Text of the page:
Mario Bava Directs This Viking Cowboy Roman Revenge Pic With Stylish Flair




The Italian director Mario Bava is best known for the gruesome horror movies he made spanning from 1960’s Black Sunday to 1977’s Shock. His movies helped launch the Italian giallo genre, a gothic blend of thriller, horror and eroticism that would influence the American slasher films of the 70’s and 80’s. Bava wasn’t a one-trick pony, however. His work spanned a wide range of genres, including science fiction, westerns, crime capers, comic book adaptations and… viking films? Yeah, for… reasons, viking movies became a thing in Italy in the 1960’s, and even a director like Bava wasn’t immune to their charms. Hence we have Knives of the Avenger, one of Bava’s multiple forays into the genre.

Like Bava’s previous Viking movies, Erik the Conqueror and The Last of the Vikings, Knives stars Cameron Mitchell, an American actor who struggled in films, but found success on television in the early 60’s on the Western series The High Chaparral. From there, he went on to star in numerous Italian genre films- a career path that paid off for other American actors in big ways. In Knives, Mitchell plays a stranger with a mysterious past who rides into a small village that has been overrun by a bandit chief. The village’s king, Arald, has vanished on an expedition along with most of the town’s warriors, and is believed to be dead. The bandit, Hagen (Fausto Tozzi), wishes to force the king’s widow, Karin (Elizza Pichelli), to marry him in order to legitimize his rule. This Hagen is a seriously bad dude. He’s so bad, dogs whine and slink away at his approach. Mitchell’s stranger arrives in time to save Karin from some of Hagen’s goons, and he decides to stick around to keep an eye on her and her young son, Moki (Luciano Pollantin).

For a Viking movie, this has all the set-up of a really good Western. Indeed, on the commentary track that comes with Kino’s Blu-Ray release, film historian Tim Lucas goes as far as to call Knives a straight-up remake of Shane. Watching the film, it’s easy to see where he’s coming from with that. Mitchell forms a strong bond with the young Moki, teaching him archery and (Mitchell’s speciality) knife-throwing. The young boy hero-worships the grizzled veteran and even gets himself into some tight spots because he wants to watch his new mentor kick butt and chew spekesild. Beyond that, the connections to Shane grow thin. The Alan Ladd Western may have heavily inspired Bava, but the Italian director puts enough of a spin on the material as to differentiate it.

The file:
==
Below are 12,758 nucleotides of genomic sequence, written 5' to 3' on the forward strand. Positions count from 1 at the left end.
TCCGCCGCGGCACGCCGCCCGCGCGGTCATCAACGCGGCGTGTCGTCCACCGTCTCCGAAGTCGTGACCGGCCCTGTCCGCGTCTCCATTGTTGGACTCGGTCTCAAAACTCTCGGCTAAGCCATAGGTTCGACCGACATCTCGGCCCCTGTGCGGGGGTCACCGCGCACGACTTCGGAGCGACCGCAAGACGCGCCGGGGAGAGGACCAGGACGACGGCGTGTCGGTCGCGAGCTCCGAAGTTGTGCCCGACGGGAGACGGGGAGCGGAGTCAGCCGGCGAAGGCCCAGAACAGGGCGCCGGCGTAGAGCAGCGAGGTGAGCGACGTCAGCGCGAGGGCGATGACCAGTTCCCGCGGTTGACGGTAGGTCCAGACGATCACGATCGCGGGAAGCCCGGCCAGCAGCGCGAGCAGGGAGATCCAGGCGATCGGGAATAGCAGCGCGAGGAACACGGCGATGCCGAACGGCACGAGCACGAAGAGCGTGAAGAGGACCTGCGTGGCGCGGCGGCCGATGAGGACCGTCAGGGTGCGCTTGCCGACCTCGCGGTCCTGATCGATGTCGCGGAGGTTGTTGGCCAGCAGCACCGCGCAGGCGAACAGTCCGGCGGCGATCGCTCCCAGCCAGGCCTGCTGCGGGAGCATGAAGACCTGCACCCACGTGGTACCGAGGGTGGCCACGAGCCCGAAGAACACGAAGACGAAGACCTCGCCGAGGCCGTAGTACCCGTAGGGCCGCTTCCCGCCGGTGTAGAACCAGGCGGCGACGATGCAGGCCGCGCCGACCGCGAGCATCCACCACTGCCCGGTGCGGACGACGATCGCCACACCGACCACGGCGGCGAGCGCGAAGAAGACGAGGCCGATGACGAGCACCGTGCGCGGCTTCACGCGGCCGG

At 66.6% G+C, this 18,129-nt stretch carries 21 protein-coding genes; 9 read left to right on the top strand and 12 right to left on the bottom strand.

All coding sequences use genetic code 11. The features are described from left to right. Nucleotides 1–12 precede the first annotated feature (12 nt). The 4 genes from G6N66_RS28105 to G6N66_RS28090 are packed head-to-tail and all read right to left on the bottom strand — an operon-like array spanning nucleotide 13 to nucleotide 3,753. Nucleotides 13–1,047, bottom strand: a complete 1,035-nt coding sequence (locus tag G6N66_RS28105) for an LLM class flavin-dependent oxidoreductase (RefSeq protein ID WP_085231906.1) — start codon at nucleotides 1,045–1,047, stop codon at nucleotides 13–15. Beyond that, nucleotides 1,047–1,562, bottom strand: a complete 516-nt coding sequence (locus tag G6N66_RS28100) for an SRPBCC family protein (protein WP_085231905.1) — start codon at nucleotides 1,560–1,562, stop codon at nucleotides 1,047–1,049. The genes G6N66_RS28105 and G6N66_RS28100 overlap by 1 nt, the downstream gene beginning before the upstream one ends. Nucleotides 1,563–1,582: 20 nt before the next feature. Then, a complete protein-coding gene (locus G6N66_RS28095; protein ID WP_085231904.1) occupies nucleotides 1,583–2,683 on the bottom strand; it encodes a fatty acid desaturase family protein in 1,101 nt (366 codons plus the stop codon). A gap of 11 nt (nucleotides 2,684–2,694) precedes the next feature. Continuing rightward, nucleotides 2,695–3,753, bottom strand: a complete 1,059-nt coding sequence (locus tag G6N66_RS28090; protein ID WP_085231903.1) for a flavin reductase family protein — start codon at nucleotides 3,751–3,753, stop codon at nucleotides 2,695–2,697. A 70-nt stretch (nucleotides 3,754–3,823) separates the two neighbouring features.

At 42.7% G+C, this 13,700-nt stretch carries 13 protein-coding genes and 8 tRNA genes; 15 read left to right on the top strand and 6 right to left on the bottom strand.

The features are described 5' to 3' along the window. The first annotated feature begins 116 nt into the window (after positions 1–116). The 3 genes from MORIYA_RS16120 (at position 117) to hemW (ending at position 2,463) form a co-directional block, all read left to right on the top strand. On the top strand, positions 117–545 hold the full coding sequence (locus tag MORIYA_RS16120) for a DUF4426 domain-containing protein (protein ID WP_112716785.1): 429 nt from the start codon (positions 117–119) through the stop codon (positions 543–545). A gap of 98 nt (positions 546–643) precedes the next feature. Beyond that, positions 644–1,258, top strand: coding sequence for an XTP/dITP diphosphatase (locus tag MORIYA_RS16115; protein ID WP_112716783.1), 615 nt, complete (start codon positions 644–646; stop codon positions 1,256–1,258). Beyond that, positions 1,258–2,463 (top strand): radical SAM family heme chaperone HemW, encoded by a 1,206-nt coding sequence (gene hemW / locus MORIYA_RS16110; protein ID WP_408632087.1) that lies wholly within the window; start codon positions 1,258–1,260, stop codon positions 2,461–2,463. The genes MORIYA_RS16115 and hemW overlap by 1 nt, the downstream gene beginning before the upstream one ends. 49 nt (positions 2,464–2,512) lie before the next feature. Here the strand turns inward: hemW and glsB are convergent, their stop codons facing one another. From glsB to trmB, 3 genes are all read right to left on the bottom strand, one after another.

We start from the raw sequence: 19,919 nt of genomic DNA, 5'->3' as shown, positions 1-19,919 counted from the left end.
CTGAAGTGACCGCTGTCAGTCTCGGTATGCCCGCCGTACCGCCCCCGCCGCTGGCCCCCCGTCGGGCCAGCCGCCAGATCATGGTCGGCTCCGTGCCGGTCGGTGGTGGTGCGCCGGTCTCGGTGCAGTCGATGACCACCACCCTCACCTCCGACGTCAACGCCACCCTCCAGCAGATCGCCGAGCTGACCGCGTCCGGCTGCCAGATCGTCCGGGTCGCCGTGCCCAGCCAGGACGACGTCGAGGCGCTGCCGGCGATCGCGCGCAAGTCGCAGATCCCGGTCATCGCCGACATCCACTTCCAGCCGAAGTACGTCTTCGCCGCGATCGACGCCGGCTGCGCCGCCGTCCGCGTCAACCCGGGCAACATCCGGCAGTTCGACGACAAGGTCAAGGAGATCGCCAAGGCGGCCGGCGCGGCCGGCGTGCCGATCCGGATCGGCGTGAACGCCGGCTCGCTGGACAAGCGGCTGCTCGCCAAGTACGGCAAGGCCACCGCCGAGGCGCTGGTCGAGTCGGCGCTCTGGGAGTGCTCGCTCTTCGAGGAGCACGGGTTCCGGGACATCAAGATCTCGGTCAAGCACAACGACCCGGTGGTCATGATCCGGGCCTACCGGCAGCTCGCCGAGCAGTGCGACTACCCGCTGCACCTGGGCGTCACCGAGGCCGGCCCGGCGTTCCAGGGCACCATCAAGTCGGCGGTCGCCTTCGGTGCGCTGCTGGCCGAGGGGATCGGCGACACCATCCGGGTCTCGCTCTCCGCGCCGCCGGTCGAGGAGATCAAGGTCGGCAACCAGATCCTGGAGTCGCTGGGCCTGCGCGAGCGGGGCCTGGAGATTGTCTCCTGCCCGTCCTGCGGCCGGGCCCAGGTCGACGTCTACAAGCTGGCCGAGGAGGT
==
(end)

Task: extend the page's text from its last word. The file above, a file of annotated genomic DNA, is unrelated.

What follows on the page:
Remake of Shane or no, Knives does have strong connections, stylistically, to the Western that go well beyond all the horseback riding. Mitchell doesn’t use guns, obviously, but his consummate skill at quick-draw knife throwing and his shady past link him to countless movie gunslingers- especially those of the spaghetti-western variety that were becoming increasingly popular at the time of Knives’ release (Leone’s Dollars Trilogy was wrapping up with 1966’s release of The Good, The Bad and the Ugly). The violent band of outlaws taking advantage of a town’s lawlessness is a staple of the Western genre. Though Viking-flavored, the costuming and set-design aren’t that far off from what you might find on the American frontier. There’s even a saloon where you can get a beer or whiskey poured by a slovenly barkeep. No bets as to whether or not a brawl breaks out there.

The production of Knives was reportedly a troubled one. Bava took over directing duties and rewrote and reshot the film in six days. Given that, it’s not surprising the film feels a little shaggy, even given its brief runtime of 85 minutes. Still, overall Knives is a solid piece of action-adventure filmmaking. Bava’s not aiming for high art here (if indeed he ever was), but he’s doing more than just cranking out cheap schlock. Even for such an implausibly quick production schedule, the photography (Bava frequently acted as his own cinematographer) and the stunt work show some signature style.  If he had to lean heavily on Western tropes to do so, that doesn’t take anything away from Knives. If anything, it adds to the movie’s character turning what might’ve been just another Italian Viking movie into one worth checking out.

Kino Lorber’s Blu-ray release comes with the aforementioned audio commentary by Lucas. It also has an alternate English dialogue track (for this review, I watched the Italian track, with English subtitles), a theatrical trailer and trailers for other Mario Bava films.